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Disruption of Social Approach by MK-801, Amphetamine, and Fluoxetine in Adolescent C57BL/6J Mice


Disruption of Social Approach by MK-801, Amphetamine, and Fluoxetine in Adolescent C57BL/6J Mice

Sheryl S Moy et al. Neurotoxicol Teratol.


Autism is a severe neurodevelopmental disorder, diagnosed on the basis of core behavioral symptoms. Although the mechanistic basis for the disorder is not yet known, genetic analyses have suggested a role for abnormal excitatory/inhibitory signaling systems in brain, including dysregulation of glutamatergic neurotransmission. In mice, the constitutive knockdown of NMDA receptors leads to social deficits, repetitive behavior, and self-injurious responses that reflect aspects of the autism clinical profile. However, social phenotypes differ with age: mice with reduced NMDA-receptor function exhibit hypersociability in adolescence, but markedly deficient sociability in adulthood. The present studies determined whether acute disruption of NMDA neurotransmission leads to exaggerated social approach, similar to that observed with constitutive disruption, in adolescent C57BL/6J mice. The effects of MK-801, an NMDA receptor antagonist, were compared with amphetamine, a dopamine agonist, and fluoxetine, a selective serotonin reuptake inhibitor, on performance in a three-chamber choice task. Results showed that acute treatment with MK-801 led to social approach deficits at doses without effects on entry numbers. Amphetamine also decreased social preference, but increased number of entries at every dose. Fluoxetine (10 mg/kg) had selective effects on social novelty preference. Withdrawal from a chronic ethanol regimen decreased activity, but did not attenuate sociability. Low doses of MK-801 and amphetamine were also evaluated in a marble-burying assay for repetitive behavior. MK-801, at a dose that did not disrupt sociability or alter entries, led to a profound reduction in marble-burying. Overall, these findings demonstrate that moderate alteration of NMDA, dopamine, or serotonin function can attenuate social preference in wild type mice.

Conflict of interest statement

Conflict of Interest Statement

No conflicts to disclose.


Figure 1
Figure 1. Effects of MK-801, amphetamine, and fluoxetine on sociability in adolescent mice
Data shown are means (+ SEM) for 9–10 mice per drug treatment group, and 29–40 mice per vehicle treatment group. Data for time spent in each side were lost for one mouse from the MK-801 group, and data for sniffing were lost from three mice (one in the MK-801 group and two in the fluoxetine group), due to equipment failure or experimenter error. #Vp<0.05, comparison with vehicle. *p<0.05, within-treatment comparison to opposite side.
Figure 2
Figure 2. Effects of MK-801, amphetamine, and fluoxetine on entries during the sociability (A, C, and E) and social novelty (B, D, and F) tests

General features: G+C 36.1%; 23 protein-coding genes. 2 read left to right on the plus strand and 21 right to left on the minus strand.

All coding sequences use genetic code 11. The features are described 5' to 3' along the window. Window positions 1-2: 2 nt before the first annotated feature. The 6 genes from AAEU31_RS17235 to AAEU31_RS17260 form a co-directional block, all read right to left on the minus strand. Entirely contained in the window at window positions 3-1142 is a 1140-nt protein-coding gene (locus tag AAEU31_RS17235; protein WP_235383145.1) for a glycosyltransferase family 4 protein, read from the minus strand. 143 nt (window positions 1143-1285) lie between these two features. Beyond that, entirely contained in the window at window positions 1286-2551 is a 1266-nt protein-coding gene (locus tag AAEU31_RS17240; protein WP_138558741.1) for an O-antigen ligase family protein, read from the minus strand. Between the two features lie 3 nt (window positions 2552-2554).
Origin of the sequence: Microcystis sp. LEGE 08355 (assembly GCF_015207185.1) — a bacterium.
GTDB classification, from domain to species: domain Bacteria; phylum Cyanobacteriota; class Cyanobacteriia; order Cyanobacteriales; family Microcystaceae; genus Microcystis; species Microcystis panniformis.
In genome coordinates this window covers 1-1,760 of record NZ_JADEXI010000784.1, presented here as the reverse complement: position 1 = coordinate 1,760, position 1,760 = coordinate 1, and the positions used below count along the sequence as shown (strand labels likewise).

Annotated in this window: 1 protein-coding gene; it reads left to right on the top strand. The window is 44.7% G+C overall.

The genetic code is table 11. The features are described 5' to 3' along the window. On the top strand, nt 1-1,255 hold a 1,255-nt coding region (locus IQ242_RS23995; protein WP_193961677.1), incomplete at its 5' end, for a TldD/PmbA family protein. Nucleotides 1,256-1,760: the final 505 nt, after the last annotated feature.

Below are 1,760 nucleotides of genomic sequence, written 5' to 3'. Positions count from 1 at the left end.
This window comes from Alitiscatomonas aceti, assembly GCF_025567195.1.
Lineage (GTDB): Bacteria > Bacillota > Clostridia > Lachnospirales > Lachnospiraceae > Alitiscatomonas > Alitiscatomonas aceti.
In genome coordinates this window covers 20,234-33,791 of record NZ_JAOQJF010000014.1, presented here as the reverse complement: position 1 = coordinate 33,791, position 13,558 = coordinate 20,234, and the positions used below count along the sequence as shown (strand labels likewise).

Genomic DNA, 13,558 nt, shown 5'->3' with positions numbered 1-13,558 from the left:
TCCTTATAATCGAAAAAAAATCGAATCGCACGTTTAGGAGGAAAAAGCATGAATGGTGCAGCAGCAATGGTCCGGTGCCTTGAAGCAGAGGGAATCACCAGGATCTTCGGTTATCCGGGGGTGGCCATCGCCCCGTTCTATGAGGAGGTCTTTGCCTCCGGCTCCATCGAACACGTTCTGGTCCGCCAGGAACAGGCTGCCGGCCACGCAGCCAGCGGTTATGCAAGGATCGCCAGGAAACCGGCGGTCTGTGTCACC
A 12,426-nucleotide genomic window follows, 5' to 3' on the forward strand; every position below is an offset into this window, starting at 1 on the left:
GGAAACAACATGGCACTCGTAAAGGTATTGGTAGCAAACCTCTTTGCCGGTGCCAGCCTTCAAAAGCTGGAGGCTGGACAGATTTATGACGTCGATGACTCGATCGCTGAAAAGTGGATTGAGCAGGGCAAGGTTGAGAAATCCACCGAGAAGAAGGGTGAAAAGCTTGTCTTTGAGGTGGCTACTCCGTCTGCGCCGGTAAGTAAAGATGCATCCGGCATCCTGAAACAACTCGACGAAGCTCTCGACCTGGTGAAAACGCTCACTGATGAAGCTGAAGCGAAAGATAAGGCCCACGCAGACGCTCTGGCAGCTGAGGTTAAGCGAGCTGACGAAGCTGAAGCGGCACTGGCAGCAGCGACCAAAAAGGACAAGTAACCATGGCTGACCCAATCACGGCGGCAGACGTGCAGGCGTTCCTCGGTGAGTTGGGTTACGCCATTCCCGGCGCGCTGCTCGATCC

The measure for entries served as an index for exploration and activity during the 3-chamber choice task. #Vp<0.05, comparison with vehicle.
Figure 3
Figure 3. Effects of MK-801, amphetamine, and fluoxetine on social novelty preference
MK-801 attenuated preference for the newly-introduced stranger 2 mouse, in comparison to the more-familiar stranger 1 mouse, at all doses. #Vp<0.05, comparison with vehicle. *p<0.05, within-treatment comparison to opposite side.
Figure 4
Figure 4. Selective disruption of social novelty preference, but not sociability, by fluoxetine (10.0 mg/kg)
Results are from a separate set of C57BL/6J male mice (age 5–6 weeks), tested to confirm initial findings on fluoxetine effects, shown in Figures 1E and 3E. N = 12 mice treated with vehicle, and 13 mice treated with fluoxetine. *p<0.05, within-treatment comparison to opposite side.
Figure 5
Figure 5. No disruption of sociability during withdrawal from chronic ethanol
Mice were tested 5–6 hours following withdrawal from a 12-day regimen of ethanol liquid diet, or after exposure to control liquid diet. N = 4 mice per treatment group. #p<0.05, comparison with group given control liquid diet. *p<0.05, within-group comparison to opposite side.
Figure 6
Figure 6. Dose-dependent attenuation of marble-burying by MK-801 and amphetamine
Data shown are means (+ SEM) from 7–11 mice per vehicle and drug dose, with two separate sets of mice tested for MK-801 (A and B). Mice given amphetamine received two tests: a first test (C) with two low drug doses (1.0 and 2.0 mg/kg), and a second test (D), one week later, with a mid-range dose (1.5 mg/kg). Groups in (D) were balanced across drug treatment in the first test. *p<0.05, comparison to vehicle group. Disruption of social approach by MK-801, amphetamine, and fluoxetine in adolescent C57BL/6J mice

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